Selasa, 11 September 2012

Artificial Intelligence and Basic English: A New Approach to Translation


I find that one of the greatest challenges of our time is that of communications. However, once communication is achieved between individuals, the next step is that of understanding. The English language is the predominant language for human interaction across the whole world today: 55% of the Internet content is in English, most of the top Universities, business transactions, entertainment as well as scientific and technological publications use English. At a technical level of telecommunications technology, it is one of the fastest growing industries.

Many translating tools are available to translate between languages but they are in general of very low quality due to the complexities of correctly deriving the equivalence between words and phrases in two distinct natural languages. Translation is difficult for numerous reasons, including: 

the lack of one-to-one word correspondences among languages
the existence in every language of homonyms
the fact that natural grammars are idiosyncratic
They do not conform to an exact set of rules that would facilitate direct, word-to-word substitution. It is toward a computational "understanding" of these idiosyncrasies that many artificial intelligence research efforts have been directed, and their limited success testifies to the complexity of the problem. An alternative is to interact in a language which is widely understood and which many people wish to learn, even if at a basic conversational level in order to interact and be entertained, as is the case with the English language. The difficulty then arises of how to assimilate complex material even if only a colloquial level of knowledge is available.

Chinese writing for instance possesses more than 40,000 mainly ideographic signs, but knowledge of four thousand is enough for most purposes. Chinese writing, insofar as it is phonetic, is also monosyllabic, for the very good reason that the words of the language consist of only one syllable, with a large number of homophones, which made it important to have signs that distinguished between these homophones, and so the script avoided being purely phonetic. Even in this case, early simplification such as the one performed by James Yen in 1923, resulted in a selection of 1,200 of the traditional characters, in order to form what can be called Basic Chinese, enabling illiterate people to read in this system after four months work. A later refinement by Yuan Chao produced a system of about 2,500 of the traditional characters, which, it was claimed, can cover basically all of the language. The Japanese resolved the basic linguistic problem by adding Hira Gana. Children are taught 1,200 from 40,000 symbols, which often contain a Chinese root and suffixes.

Another attempt at devising a simplified version of a language is that of Basic English, as proposed by Charles K. Ogden in the 1920s. The fact that it is possible to say almost everything we normally wish to say with 850 words, makes Basic English something extremely attractive. By the addition of 100 words required for any general field such as Sciences, and 50 internationally recognized words, a total of 1,000 words enable successful communication.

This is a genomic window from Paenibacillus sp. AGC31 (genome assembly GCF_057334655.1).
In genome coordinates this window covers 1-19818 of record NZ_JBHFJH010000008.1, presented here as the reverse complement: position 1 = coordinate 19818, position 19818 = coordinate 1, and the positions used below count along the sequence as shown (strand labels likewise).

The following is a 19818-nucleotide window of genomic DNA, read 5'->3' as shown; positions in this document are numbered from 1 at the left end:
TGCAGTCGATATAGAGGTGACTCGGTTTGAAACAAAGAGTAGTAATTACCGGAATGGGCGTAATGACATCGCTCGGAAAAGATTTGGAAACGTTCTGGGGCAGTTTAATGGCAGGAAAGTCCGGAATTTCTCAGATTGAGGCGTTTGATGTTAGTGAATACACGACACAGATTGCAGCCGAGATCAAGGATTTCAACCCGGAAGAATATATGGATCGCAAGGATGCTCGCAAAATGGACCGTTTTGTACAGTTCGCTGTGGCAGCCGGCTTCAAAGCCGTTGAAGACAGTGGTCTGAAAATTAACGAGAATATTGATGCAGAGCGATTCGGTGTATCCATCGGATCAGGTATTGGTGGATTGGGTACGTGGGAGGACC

Imagine now that, in stead of translating a complex, technical text into your own language, you are able to simplify its vocabulary in order to be able to understand the words and, therefore, the essence of the content. This is an other approach of translation which should be referred to as conversion since the vocabulary is converted into a subset of the same language. This is how I see the future of translation: converting content into a reduced-vocabulary representation of the same language to simplify it and be able to understand it.

Clearly, where complex or ambiguous material is being turned from English into a reduced-vocabulary representation, there will be some loss of semantic content. However, material of a legal, business, scientific and technological nature is normally specifically produced in a way that seeks to be both precise and clear, and is therefore amenable to a reduced-vocabulary representation. On Internet, on the other hand, if we consider scientific and technological words, the required vocabulary comes closer to 100,000 words and is therefore well beyond the capacity of the average English-as-a foreign-language student. Hence, using Basic English to (re-)define those words allows people with a basic knowledge of English to understand almost 100,00 words knowing only 1,000 of them.

Simplish has implemented an automatic translation tool, based on converting Standard English into Basic English, so that a user with even a basic conversational level of English can understand English content however complex. For the case of more complex scientific words, these are explained wherever they occur in footnotes using these 1,000 basic words. Simplish can be used for free to process texts of less than 500 words, whereas registered users can process files up to 25,000 words, have some space for personal files on the server, as well as add words to a personal dictionary so the system can adapt to each user's level of knowledge.

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